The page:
Operative temperature

Operative temperature (${\displaystyle t_{o}}$), also known as Dry resultant temperature, or Resultant temperature, is defined as a uniform temperature of an imaginary black enclosure in which an occupant would exchange the same amount of heat by radiation plus convection as in the actual nonuniform environment.[1][2][3][4] Some references also use the terms 'equivalent temperature" or 'effective temperature' to describe combined effects of convective and radiant heat transfer.[5] In design, operative temperature can be defined as the average of the mean radiant and ambient air temperatures, weighted by their respective heat transfer coefficients.[6] The instrument used for assessing environmental thermal comfort in terms of operative temperature is called a eupatheoscope and was invented by A. F. Dufton in 1929.[7] Mathematically, operative temperature can be shown as;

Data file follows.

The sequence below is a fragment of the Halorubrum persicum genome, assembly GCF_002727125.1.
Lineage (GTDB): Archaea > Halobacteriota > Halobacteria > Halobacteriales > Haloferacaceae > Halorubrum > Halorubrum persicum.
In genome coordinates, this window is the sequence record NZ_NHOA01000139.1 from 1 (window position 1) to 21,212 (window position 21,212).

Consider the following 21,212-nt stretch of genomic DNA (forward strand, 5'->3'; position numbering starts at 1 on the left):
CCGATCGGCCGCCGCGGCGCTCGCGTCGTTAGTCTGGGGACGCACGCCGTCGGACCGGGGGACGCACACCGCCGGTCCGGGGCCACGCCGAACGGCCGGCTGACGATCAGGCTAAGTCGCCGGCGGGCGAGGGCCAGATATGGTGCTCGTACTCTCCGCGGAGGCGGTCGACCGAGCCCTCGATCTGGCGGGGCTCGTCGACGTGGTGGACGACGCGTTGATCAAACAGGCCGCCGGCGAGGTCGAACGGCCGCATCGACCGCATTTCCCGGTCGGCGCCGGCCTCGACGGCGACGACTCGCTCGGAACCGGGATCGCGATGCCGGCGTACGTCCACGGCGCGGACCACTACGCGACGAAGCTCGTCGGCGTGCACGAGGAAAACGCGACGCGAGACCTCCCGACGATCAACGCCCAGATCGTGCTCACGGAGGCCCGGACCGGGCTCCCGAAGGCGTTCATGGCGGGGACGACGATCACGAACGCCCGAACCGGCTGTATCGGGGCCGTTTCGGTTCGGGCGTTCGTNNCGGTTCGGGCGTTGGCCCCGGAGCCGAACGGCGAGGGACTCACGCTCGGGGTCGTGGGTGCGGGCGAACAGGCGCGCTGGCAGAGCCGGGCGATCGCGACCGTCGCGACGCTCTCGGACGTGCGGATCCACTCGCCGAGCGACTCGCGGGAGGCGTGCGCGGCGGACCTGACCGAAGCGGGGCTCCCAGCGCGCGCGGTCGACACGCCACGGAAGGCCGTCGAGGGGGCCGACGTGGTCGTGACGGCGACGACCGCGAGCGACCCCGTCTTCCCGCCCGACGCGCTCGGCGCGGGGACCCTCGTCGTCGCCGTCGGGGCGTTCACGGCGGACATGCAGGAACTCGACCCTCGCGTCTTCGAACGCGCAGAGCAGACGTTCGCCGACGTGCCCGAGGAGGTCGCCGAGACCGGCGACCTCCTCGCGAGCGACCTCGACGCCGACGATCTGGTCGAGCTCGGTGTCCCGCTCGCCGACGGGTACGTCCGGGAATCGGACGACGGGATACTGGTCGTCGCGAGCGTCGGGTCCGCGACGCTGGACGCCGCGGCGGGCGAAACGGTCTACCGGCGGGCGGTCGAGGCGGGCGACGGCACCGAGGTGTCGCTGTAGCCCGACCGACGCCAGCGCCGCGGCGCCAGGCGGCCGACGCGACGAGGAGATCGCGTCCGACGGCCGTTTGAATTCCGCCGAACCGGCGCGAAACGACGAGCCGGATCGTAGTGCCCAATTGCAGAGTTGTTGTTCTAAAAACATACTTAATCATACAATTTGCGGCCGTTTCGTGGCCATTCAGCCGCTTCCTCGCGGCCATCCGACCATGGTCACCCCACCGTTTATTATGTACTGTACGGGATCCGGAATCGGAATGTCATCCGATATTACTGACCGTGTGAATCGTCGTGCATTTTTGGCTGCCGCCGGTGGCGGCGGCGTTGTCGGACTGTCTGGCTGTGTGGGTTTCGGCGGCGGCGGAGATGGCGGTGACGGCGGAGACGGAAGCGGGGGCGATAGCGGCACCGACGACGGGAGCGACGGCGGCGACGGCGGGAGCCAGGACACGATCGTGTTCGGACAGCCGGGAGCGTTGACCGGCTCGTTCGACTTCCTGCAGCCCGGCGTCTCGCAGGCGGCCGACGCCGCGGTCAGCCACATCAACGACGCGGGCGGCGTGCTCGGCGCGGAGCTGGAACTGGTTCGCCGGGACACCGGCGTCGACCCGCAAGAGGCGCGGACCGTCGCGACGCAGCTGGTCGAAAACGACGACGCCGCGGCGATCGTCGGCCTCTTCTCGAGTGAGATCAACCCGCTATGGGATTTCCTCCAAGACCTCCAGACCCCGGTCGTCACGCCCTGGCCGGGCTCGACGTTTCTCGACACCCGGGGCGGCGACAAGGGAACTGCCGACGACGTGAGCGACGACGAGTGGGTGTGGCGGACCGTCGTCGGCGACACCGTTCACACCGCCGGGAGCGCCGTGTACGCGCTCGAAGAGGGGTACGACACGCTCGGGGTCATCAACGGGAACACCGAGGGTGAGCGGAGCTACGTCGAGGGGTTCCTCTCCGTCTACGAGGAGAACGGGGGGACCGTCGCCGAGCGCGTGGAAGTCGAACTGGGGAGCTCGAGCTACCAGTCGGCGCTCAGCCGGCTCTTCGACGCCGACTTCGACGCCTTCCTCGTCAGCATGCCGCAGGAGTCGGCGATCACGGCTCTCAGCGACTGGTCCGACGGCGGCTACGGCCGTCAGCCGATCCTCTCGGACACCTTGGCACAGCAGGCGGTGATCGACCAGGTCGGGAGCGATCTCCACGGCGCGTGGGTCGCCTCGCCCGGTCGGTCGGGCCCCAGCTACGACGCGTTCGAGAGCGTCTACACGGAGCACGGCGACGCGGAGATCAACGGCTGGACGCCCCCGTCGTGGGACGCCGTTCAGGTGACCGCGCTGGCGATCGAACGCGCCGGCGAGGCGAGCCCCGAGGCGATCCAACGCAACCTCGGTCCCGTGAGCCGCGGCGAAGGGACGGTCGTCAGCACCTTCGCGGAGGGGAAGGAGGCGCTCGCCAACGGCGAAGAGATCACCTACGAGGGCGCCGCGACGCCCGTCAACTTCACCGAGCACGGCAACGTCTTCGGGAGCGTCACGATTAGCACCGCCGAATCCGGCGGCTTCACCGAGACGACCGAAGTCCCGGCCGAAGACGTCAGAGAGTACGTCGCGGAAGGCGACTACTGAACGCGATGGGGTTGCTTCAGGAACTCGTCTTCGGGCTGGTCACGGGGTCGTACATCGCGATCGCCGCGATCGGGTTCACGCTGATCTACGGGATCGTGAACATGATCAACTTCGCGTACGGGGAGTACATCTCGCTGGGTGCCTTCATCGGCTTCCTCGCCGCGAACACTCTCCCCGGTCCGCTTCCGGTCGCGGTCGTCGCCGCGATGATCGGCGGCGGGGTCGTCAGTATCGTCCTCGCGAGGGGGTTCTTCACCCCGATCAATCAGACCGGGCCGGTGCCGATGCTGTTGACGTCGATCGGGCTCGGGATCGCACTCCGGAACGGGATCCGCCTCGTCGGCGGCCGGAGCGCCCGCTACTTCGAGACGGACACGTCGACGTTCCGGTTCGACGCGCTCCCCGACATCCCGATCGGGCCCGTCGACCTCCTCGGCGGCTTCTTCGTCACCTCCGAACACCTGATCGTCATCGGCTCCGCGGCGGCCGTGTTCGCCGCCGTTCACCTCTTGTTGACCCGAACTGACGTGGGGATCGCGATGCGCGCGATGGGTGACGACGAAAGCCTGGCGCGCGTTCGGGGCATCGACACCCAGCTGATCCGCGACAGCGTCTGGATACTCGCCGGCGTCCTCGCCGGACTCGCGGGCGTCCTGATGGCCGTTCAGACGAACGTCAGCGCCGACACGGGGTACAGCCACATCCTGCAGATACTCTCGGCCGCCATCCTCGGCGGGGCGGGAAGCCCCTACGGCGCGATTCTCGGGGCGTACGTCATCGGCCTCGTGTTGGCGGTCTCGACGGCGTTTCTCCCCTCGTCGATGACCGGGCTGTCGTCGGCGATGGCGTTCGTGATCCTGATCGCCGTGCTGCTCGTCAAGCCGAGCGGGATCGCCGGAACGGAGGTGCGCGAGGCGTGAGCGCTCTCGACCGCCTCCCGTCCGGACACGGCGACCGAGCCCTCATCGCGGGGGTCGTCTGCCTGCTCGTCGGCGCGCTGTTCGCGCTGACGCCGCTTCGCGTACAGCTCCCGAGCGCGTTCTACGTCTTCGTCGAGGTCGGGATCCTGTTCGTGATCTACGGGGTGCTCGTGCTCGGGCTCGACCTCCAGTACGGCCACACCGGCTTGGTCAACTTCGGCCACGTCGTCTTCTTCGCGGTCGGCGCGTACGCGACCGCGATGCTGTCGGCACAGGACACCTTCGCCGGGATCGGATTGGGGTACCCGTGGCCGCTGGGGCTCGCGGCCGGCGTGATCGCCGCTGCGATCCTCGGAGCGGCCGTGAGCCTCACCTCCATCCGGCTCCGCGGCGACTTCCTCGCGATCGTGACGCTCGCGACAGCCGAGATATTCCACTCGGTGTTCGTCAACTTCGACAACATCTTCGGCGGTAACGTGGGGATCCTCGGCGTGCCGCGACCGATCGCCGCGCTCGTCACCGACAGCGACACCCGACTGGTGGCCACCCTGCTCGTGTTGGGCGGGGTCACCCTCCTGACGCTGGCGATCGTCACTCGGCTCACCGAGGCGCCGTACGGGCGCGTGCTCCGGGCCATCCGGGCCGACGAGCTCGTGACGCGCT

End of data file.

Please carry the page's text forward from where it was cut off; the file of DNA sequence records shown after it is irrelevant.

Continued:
${\displaystyle t_{o}={\frac {(h_{r}t_{mr}+h_{c}t_{a})}{h_{r}+h_{c}}}}$

where,

${\displaystyle h_{c}}$ = convective heat transfer coefficient
${\displaystyle h_{r}}$ = linear radiative heat transfer coefficient
${\displaystyle t_{a}}$ = air temperature
${\displaystyle t_{mr}}$ = mean radiant temperature

Or

${\displaystyle t_{o}={\frac {(t_{mr}+(t_{a}\times {\sqrt {10v}}))}{1+{\sqrt {10v}}}}}$[8]

where,

${\displaystyle v}$ = air velocity
${\displaystyle t_{a}}$ and ${\displaystyle t_{mr}}$ have the same meaning as above.

It is also acceptable to approximate this relationship for occupants engaged in near sedentary physical activity (with metabolic rates between 1.0 met and 1.3 met), not in direct sunlight, and not exposed to air velocities greater than 0.10 m/s (20 fpm). [9]

${\displaystyle t_{o}={\frac {(t_{a}+t_{mr})}{2}}}$

where ${\displaystyle t_{a}}$ and ${\displaystyle t_{mr}}$ have the same meaning as above.

Application

Operative temperature is used in heat transfer and thermal comfort analysis in transportation and buildings.[10] Most psychrometric charts used in HVAC design only show the dry bulb temperature on the x-axis(abscissa), however, it is the operative temperature which is specified on the x-axis of the psychrometric chart illustrated in ANSI/ASHRAE Standard 55 – Thermal Environmental Conditions for Human occupancy.